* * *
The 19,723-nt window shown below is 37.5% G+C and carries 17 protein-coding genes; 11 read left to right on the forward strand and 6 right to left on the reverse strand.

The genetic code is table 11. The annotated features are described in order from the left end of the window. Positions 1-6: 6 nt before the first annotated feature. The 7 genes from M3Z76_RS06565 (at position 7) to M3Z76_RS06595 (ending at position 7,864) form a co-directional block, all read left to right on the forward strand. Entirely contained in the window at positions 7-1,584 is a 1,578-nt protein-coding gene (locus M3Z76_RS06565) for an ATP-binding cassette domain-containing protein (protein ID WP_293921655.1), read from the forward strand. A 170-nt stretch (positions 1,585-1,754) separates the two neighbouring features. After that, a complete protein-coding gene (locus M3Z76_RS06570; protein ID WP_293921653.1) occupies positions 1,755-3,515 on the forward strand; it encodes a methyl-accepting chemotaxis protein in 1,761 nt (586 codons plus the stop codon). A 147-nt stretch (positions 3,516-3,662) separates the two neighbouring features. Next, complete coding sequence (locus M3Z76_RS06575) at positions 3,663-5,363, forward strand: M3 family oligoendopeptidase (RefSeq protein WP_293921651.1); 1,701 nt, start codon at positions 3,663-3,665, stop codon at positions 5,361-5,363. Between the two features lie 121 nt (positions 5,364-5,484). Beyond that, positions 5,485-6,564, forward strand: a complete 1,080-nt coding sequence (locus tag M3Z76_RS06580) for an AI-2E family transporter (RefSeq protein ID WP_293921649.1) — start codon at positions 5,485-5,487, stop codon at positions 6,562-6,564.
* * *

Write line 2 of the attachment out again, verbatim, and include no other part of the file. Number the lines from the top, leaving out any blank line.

The genetic code is table 11. The annotated features are described in order from the left end of the window. Positions 1-6: 6 nt before the first annotated feature. The 7 genes from M3Z76_RS06565 (at position 7) to M3Z76_RS06595 (ending at position 7,864) form a co-directional block, all read left to right on the forward strand. Entirely contained in the window at positions 7-1,584 is a 1,578-nt protein-coding gene (locus M3Z76_RS06565) for an ATP-binding cassette domain-containing protein (protein ID WP_293921655.1), read from the forward strand. A 170-nt stretch (positions 1,585-1,754) separates the two neighbouring features. After that, a complete protein-coding gene (locus M3Z76_RS06570; protein ID WP_293921653.1) occupies positions 1,755-3,515 on the forward strand; it encodes a methyl-accepting chemotaxis protein in 1,761 nt (586 codons plus the stop codon). A 147-nt stretch (positions 3,516-3,662) separates the two neighbouring features. Next, complete coding sequence (locus M3Z76_RS06575) at positions 3,663-5,363, forward strand: M3 family oligoendopeptidase (RefSeq protein WP_293921651.1); 1,701 nt, start codon at positions 3,663-3,665, stop codon at positions 5,361-5,363. Between the two features lie 121 nt (positions 5,364-5,484). Beyond that, positions 5,485-6,564, forward strand: a complete 1,080-nt coding sequence (locus tag M3Z76_RS06580) for an AI-2E family transporter (RefSeq protein ID WP_293921649.1) — start codon at positions 5,485-5,487, stop codon at positions 6,562-6,564.